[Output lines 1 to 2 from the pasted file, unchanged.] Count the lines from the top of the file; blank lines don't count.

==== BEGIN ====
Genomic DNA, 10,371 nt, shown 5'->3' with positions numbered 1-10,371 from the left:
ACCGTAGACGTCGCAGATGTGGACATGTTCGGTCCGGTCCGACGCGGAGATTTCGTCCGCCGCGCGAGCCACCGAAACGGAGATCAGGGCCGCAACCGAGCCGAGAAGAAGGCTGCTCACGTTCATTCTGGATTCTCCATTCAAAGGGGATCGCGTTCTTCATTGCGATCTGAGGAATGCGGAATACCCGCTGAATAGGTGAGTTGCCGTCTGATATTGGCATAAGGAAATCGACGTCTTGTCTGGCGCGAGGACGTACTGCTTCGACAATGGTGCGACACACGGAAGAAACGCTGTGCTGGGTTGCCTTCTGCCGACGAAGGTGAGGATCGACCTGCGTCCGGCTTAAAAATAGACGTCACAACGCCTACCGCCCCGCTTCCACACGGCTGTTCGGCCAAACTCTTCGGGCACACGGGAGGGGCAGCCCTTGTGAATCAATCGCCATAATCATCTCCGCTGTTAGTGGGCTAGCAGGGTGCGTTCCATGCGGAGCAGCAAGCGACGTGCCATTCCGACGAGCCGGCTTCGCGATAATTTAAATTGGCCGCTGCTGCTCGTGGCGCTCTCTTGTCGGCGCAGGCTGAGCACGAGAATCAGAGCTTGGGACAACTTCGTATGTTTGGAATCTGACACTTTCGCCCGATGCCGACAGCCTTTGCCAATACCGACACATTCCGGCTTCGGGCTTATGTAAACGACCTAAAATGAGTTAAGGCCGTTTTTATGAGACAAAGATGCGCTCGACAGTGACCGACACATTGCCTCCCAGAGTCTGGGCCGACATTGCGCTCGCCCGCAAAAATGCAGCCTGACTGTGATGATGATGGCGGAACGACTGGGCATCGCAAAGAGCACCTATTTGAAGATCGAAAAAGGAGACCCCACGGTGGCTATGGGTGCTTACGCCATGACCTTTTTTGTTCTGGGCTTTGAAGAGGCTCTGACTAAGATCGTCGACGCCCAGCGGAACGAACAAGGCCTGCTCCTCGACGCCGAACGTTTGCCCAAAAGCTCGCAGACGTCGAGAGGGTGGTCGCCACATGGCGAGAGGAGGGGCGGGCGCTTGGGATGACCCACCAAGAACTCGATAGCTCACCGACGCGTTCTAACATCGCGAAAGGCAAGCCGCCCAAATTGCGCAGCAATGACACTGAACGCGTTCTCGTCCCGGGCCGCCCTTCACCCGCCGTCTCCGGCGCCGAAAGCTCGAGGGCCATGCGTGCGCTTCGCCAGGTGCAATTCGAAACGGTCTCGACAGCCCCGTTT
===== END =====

Genomic DNA, 10,371 nt, shown 5'->3' with positions numbered 1-10,371 from the left:
ACCGTAGACGTCGCAGATGTGGACATGTTCGGTCCGGTCCGACGCGGAGATTTCGTCCGCCGCGCGAGCCACCGAAACGGAGATCAGGGCCGCAACCGAGCCGAGAAGAAGGCTGCTCACGTTCATTCTGGATTCTCCATTCAAAGGGGATCGCGTTCTTCATTGCGATCTGAGGAATGCGGAATACCCGCTGAATAGGTGAGTTGCCGTCTGATATTGGCATAAGGAAATCGACGTCTTGTCTGGCGCGAGGACGTACTGCTTCGACAATGGTGCGACACACGGAAGAAACGCTGTGCTGGGTTGCCTTCTGCCGACGAAGGTGAGGATCGACCTGCGTCCGGCTTAAAAATAGACGTCACAACGCCTACCGCCCCGCTTCCACACGGCTGTTCGGCCAAACTCTTCGGGCACACGGGAGGGGCAGCCCTTGTGAATCAATCGCCATAATCATCTCCGCTGTTAGTGGGCTAGCAGGGTGCGTTCCATGCGGAGCAGCAAGCGACGTGCCATTCCGACGAGCCGGCTTCGCGATAATTTAAATTGGCCGCTGCTGCTCGTGGCGCTCTCTTGTCGGCGCAGGCTGAGCACGAGAATCAGAGCTTGGGACAACTTCGTATGTTTGGAATCTGACACTTTCGCCCGATGCCGACAGCCTTTGCCAATACCGACACATTCCGGCTTCGGGCTTATGTAAACGACCTAAAATGAGTTAAGGCCGTTTTTATGAGACAAAGATGCGCTCGACAGTGACCGACACATTGCCTCCCAGAGTCTGGGCCGACATTGCGCTCGCCCGCAAAAATGCAGCCTGACTGTGATGATGATGGCGGAACGACTGGGCATCGCAAAGAGCACCTATTTGAAGATCGAAAAAGGAGACCCCACGGTGGCTATGGGTGCTTACGCCATGACCTTTTTTGTTCTGGGCTTTGAAGAGGCTCTGACTAAGATCGTCGACGCCCAGCGGAACGAACAAGGCCTGCTCCTCGACGCCGAACGTTTGCCCAAAAGCTCGCAGACGTCGAGAGGGTGGTCGCCACATGGCGAGAGGAGGGGCGGGCGCTTGGGATGACCCACCAAGAACTCGATAGCTCACCGACGCGTTCTAACATCGCGAAAGGCAAGCCGCCCAAATTGCGCAGCAATGACACTGAACGCGTTCTCGTCCCGGGCCGCCCTTCACCCGCCGTCTCCGGCGCCGAAAGCTCGAGGGCCATGCGTGCGCTTCGCCAGGTGCAATTCGAAACGGTCTCGACAGCCCCGTTT